inessential by Brent Simmons

My First Go at Storyboards

In one of my projects I have a great case for storyboards: a collection of screens that appear in a navigation controller. Each screen has some buttons plus a UITableView with static cells.

I don’t tend to use Interface Builder very much, and this is my first go with Storyboards.

What I Like So Far

  • On my big display I can see six screens all at once. (There are seven in this storyboard.)

  • Creating static cells is easy.

  • Storyboards understand view controllers and have a bunch of configuration options — other xib files don’t. (File’s Owner could be anything.)

What I Don’t Understand Yet

I’m still learning. Some things are not obvious yet.

Here’s my case: UIView with embedded UITableView and with other buttons.

How will the UITableView resize? Here are some of the options under View Controller in the inspector:

  • Adjust Scroll View Insets

  • Resize View From Nib

  • Extend Edges Under Top Bars

  • Extend Edges Under Bottom Bars

  • Extend Edges Under Opaque Bars

I have no idea what combination of these will work. And I don’t know how any of these interact with Autolayout.

For instance, “Adjust Scroll View Insets” corresponds to the automaticallyAdjustsScrollViewInsets property, “which allows the view controller to adjust its scroll view insets in response to the screen areas consumed by the status bar, navigation bar, and toolbar or tab bar.”

But what if the scroll view is a subview of the top-level view? Will this do what it sounds like, or not?

There’s an answer, but I don’t know it. (I’m not asking what it is — I’ll find out.)

What Frustrates Me

I can’t make the screens match the design.

There are a half-dozen or so things I want do — create custom header and footer views for table sections, set the color of the navigation bar title, use custom fonts, etc. — that I can’t figure out or are not possible.

This isn’t really a new thing with Interface Builder — we’ve been dealing with this all along — but it’s weirdly more frustrating the closer we get. I want to give this to my designers and let them make it perfect without even having to run the app, but I can’t. Yet.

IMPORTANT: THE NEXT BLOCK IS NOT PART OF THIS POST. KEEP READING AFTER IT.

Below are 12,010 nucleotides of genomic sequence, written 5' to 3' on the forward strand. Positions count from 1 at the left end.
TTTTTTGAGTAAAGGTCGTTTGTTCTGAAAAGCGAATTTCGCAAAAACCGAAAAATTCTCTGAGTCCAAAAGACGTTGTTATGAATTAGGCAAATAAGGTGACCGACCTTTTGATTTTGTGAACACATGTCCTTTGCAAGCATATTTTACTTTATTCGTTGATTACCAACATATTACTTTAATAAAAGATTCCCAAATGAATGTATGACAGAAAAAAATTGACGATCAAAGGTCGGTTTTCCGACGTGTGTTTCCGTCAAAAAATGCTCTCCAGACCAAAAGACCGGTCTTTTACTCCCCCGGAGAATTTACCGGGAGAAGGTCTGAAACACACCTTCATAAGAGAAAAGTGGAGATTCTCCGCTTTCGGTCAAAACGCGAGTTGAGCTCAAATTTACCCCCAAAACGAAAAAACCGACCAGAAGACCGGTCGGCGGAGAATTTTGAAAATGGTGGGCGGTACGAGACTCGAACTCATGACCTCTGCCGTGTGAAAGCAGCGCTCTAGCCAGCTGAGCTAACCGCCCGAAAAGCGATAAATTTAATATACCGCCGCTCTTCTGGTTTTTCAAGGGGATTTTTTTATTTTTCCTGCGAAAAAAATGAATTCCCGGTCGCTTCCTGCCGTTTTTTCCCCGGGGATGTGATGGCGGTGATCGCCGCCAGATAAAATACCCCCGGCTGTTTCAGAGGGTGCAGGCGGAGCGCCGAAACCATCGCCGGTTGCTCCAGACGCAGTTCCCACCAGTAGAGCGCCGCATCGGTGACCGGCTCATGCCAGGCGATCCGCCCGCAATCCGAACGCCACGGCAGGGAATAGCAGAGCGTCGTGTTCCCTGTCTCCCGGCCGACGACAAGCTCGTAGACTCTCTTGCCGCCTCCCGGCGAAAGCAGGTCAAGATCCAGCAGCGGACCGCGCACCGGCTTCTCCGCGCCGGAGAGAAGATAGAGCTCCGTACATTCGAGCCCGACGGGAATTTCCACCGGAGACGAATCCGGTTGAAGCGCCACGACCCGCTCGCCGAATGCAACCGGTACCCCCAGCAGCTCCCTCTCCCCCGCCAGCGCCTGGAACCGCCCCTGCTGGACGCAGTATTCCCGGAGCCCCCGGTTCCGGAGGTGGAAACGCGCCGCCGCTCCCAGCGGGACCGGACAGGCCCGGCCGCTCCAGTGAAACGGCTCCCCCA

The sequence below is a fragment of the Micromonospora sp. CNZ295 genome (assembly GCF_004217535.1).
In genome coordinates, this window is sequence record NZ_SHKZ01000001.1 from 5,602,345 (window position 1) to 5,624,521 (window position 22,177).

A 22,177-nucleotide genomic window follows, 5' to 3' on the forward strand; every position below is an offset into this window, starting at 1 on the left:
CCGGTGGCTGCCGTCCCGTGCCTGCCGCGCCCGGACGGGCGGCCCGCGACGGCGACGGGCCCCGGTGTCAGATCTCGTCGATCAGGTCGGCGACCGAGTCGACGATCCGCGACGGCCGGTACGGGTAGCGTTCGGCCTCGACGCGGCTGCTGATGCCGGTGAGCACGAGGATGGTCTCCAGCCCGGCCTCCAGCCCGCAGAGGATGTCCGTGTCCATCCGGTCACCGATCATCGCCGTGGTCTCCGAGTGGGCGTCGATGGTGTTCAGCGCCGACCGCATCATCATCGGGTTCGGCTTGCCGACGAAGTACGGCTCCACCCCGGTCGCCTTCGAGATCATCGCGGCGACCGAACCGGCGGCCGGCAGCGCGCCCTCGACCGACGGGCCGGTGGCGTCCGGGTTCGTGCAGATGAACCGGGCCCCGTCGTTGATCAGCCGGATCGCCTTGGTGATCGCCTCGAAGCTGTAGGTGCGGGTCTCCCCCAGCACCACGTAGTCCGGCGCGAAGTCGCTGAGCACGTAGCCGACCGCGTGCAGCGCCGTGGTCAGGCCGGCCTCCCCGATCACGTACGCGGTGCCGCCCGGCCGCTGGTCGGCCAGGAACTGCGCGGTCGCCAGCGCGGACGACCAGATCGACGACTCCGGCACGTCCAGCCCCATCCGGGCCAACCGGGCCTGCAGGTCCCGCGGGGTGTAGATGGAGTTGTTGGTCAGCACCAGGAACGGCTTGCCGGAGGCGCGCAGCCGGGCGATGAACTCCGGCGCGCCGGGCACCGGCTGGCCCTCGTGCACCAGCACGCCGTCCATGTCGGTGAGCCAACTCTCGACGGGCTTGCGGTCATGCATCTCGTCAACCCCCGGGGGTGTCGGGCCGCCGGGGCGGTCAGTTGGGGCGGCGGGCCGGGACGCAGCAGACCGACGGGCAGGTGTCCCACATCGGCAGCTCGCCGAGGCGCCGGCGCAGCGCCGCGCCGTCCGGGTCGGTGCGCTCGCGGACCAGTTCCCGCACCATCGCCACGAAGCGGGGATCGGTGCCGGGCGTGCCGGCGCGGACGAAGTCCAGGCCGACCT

It’s 2014.

What Worries Me

My designers will dig into this, and then we’ll have to merge.

What Surprises Me

One of my screens is a blank view controller — it’s a container for two other view controllers. (One shows or the other shows.) We have plenty of code support for this kind of thing, but it appears there’s nothing in Interface Builder.

Update a few minutes later: I was wrong — there totally is a thing in Interface Builder for this. You can drop in a container view and set an Embed relationship to other view controllers. This is cool. I like this. (This info comes from Doug Russell.)

What I Think of Autolayout

The improvements to Autolayout in Interface Builder in Xcode 5 are good and quite welcome — but I’m still going to go with Autolayout in code instead.

I tried it in IB, but I found it went like this: select the thing I’m working on. Click on a constraint all the way on the left. Click in the inspector all the way on the right. Click on the layout toolbar. Repeat in random combinations. And then struggle to resolve ambiguities.

It’s a bunch of moving around. Related things aren’t near each other. It doesn’t compare to reading code (even Autolayout code, which can be verbose but is linear and contained).

(I’ll have my designers write Autolayout in ASCII in DB5.)

What I’m Going to Do

I’m going to keep using Storyboards when I can, when it’s appropriate. The things I like I really, really like. The things I don’t understand I will come to understand.

It’s clear that Storyboards are the future, and only an unwise programmer refuses to keep up.

And the things that frustrate or worry me — well, I expect those to improve over time. (I’ll file radars.)

In the meantime, I can’t help but think how awesome it would be if my designers really could build the UI in Interface Builder.